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We have all heard the mantra, “The customer is always right.” Originally coined by Harry Gordon Selfridge in 1909, the logic behind this business philosophy is to instill a sense of good accountability towards customers. Many companies still use this principle and build their business models around it. With the fierce competition in the business world, some companies even go to ridiculous lengths to satisfy their customers.
However, the business landscape has greatly evolved over the years, making this customer-centric ideology outdated and irrelevant. Of course, businesses should always value good customer services, but as business owners, we should also protect our best interests. Taking this mantra a little too sincerely could be self-destructive. You need to acknowledge that the customers are not right all the time.
The cold, hard truth of the matter is that customers are not right all the time. Business owners do not need to bend over backwards to meet their customers’ expectations.
For many businesses, saying “NO” to customers is not easy. There is always a possibility of offending them or losing their support. However, following this business ideology by heart could drain both your resources and energy and can even take a toll on the entire team. It is a superpower to identify which prospects would make ideal clients and which ones to decline. Be clear about who you want to serve and give them your best service.
Meeting unruly and rude customers is a part of your business, but it should not mean doing business with them. While we would want to keep as many customers as we can, there will always be customers not worth having. Working with a bad client does not only consume company resources but our valuable time, as well. Forcing a bad partnership could hinder the success of the project and would end with the dissatisfaction of both parties.
Businesses should not be dependent on individual customers and spend too much time and energy to satisfy someone who does not intend to be happy. Believing that you can satisfy all customers 24/7 is a fool’s errand. Even the most successful companies know that it is impossible since every customer has unique needs and wants. Attempting to satisfy every customer could result in business failure.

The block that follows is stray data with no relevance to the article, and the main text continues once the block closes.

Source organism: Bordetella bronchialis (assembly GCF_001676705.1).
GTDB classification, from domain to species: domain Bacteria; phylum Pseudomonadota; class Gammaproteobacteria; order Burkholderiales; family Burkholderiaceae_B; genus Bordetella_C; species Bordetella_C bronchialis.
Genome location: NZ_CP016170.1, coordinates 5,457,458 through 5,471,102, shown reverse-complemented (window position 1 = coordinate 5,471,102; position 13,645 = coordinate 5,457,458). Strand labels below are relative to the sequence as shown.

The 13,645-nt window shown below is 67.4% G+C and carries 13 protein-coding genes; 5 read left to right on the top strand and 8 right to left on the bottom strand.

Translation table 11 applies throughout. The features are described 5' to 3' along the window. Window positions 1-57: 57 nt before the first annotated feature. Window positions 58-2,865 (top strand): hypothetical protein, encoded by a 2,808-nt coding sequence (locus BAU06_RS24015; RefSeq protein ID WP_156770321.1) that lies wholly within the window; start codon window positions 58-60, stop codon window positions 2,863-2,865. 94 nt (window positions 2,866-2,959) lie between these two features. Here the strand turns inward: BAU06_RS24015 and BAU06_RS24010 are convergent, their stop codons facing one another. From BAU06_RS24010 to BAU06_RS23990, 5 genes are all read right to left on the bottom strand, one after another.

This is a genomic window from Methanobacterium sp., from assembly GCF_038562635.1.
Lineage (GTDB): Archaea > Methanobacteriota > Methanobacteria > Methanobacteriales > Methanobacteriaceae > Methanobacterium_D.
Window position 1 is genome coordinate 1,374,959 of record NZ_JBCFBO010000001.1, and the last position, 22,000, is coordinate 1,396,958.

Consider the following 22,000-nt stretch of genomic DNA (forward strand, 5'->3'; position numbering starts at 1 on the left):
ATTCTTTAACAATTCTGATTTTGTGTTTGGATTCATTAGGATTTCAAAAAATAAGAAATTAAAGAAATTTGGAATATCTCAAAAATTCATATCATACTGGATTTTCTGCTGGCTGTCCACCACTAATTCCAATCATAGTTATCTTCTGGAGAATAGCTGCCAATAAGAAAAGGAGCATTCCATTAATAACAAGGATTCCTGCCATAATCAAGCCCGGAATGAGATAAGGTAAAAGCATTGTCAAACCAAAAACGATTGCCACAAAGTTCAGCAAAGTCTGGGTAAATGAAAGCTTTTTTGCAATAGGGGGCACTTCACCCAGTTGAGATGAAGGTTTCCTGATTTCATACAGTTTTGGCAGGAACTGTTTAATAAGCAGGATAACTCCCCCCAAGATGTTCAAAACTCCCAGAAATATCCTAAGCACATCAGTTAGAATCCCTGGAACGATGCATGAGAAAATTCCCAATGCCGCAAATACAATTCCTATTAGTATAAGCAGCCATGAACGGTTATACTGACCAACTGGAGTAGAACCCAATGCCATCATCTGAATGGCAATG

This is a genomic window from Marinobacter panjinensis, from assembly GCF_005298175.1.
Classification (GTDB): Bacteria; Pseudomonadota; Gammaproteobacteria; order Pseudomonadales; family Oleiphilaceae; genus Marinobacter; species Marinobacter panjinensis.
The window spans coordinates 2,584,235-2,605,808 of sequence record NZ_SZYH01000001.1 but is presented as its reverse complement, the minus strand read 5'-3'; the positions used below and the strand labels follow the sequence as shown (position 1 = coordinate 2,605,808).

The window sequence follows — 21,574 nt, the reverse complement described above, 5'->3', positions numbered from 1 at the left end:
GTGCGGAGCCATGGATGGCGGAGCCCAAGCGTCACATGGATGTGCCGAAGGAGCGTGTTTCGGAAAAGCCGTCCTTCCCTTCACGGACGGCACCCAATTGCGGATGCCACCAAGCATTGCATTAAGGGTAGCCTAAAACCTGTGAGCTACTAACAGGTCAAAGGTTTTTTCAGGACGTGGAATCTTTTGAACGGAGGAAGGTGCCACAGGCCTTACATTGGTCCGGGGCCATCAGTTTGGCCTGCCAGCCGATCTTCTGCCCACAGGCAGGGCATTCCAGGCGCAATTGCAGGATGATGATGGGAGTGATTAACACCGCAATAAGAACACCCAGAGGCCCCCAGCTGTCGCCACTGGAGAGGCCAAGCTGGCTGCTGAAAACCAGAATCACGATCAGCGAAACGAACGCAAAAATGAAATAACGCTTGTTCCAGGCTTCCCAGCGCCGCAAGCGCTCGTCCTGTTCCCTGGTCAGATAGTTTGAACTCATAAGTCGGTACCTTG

Most importantly, mutual respect is a must between business owners and customers, in terms of time, knowledge, and contribution to benefit both parties.
Saying no to customers appropriately and effectively is a valuable skill every business owner should learn. It starts by identifying the circumstances in which you should exercise your power to say “no.”
Here are some telltale signs that it is time to let go of your customer:
While it’s a necessity, saying “no” to customers is a matter that must be handled with delicacy. If not handled properly, it can affect your brand image and reputation. How do you decline customers without jeopardizing your business?
Explain Your Reasons – Customers deserve a reasonable explanation when you turn down their requests. Be direct and honest without being harsh. Tell them why they are not a good fit for your business with respect.
Provide Alternatives – Some customers are not right for you, but they could be a perfect fit for other companies. You can refer them to other agencies that provide the same services as yours. You can also recommend books or courses that will provide helpful information to keep them moving ahead. That way, you are not leaving them empty-handed.
(In some cases) Cut the Cord Immediately – You do not want to work with a toxic client just because you need money or you are out of projects. Avoid bad clients at all costs and move on with as little drama as possible. You will thank yourself in the long run.
Customer centricity may be the new benchmark in customer service, but in some cases, you need to say no to a customer to save yourself, your employees, and your business. If you cannot please the client, the best thing you can do is walk away with a positive impression of your service, if not a solution to their problem.